Books for Earth Day and Every Day
As a former teacher, and a child at heart, I love children’s books and especially appreciate the rich medium they provide for learning. So I came up with a great excuse to continue reading these books, even though I’m no longer teaching and I don’t have any children of my own: you, my audience.
Whether you’re a parent, a teacher, or a child at heart like me, this is good news for you. I will use my educational background to provide book reviews, comprehension questions, and free mini-lessons–all using great children’s literature found in your local library or bookstore.
Since Earth Day is coming up this Sunday, April 22, I chose books this week that will provide you and your children information, entertainment, and crafts.
This first book is the Science book you wish you had in school.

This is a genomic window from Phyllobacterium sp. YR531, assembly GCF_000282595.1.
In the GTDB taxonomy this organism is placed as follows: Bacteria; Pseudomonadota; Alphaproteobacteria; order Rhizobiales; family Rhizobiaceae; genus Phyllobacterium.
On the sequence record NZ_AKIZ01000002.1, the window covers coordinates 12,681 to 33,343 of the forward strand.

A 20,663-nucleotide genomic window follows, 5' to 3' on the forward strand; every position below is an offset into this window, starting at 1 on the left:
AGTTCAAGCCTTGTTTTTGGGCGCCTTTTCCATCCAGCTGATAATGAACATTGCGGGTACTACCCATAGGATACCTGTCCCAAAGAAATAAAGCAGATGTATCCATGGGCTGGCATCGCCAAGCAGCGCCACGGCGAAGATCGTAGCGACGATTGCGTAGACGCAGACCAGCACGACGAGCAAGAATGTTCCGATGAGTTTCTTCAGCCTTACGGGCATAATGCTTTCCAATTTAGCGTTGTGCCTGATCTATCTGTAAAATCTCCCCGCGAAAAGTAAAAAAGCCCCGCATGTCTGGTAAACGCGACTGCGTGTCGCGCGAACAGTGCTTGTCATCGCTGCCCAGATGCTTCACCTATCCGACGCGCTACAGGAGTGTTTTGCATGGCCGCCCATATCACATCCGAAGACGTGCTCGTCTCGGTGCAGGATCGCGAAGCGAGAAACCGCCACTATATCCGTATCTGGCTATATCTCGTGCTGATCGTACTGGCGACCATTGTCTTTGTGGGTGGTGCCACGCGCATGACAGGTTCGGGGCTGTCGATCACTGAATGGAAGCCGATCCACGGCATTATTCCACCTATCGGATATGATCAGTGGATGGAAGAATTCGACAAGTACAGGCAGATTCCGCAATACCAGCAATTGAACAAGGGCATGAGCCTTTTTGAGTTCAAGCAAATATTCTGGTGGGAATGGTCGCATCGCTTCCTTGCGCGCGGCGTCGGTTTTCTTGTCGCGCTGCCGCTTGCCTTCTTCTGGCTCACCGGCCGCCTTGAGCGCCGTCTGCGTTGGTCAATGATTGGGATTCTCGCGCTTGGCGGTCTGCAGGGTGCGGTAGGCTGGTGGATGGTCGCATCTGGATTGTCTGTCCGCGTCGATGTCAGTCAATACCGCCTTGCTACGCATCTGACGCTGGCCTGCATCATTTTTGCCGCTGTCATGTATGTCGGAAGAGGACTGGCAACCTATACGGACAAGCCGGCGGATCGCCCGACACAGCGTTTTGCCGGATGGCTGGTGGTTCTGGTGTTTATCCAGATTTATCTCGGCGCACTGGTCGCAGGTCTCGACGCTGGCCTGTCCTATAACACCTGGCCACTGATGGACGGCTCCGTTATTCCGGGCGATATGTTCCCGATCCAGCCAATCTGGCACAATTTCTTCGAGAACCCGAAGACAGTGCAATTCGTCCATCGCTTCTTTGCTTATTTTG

A Child’s Introduction to The Environment: The Air, Earth, and Sea Around Us
By Michael Driscoll and Professor Dennis Driscoll
Illustrated by Meredith Hamilton
Published in 2008
Price New: $19.95
With parental interaction: 6-8 years old (grades 1st-2nd)
Independent reading: 8-11 years old (grades 3rd -5th)
I found this book at the library, an effort to provide parents and teachers on a budget (is there any other kind of teacher?) with some free resources. But honestly, after reviewing this book, I might just go by it for myself, and I don’t even have kids. It’s that good. So much for the money-saving plan.
Don’t let the words “A Child’s Introduction” fool you. The co-author, Professor Dennis Driscoll, is an emeritus professor of meteorology at Texas A&M University, specializing in biometeorology. If you’re like me, you just had to use the dictionary to even understand this guy’s title. He teamed up with his son, Michael Driscoll, who also wrote A Child’s Introduction to Poetry and A Child’s Introduction to the Night Sky.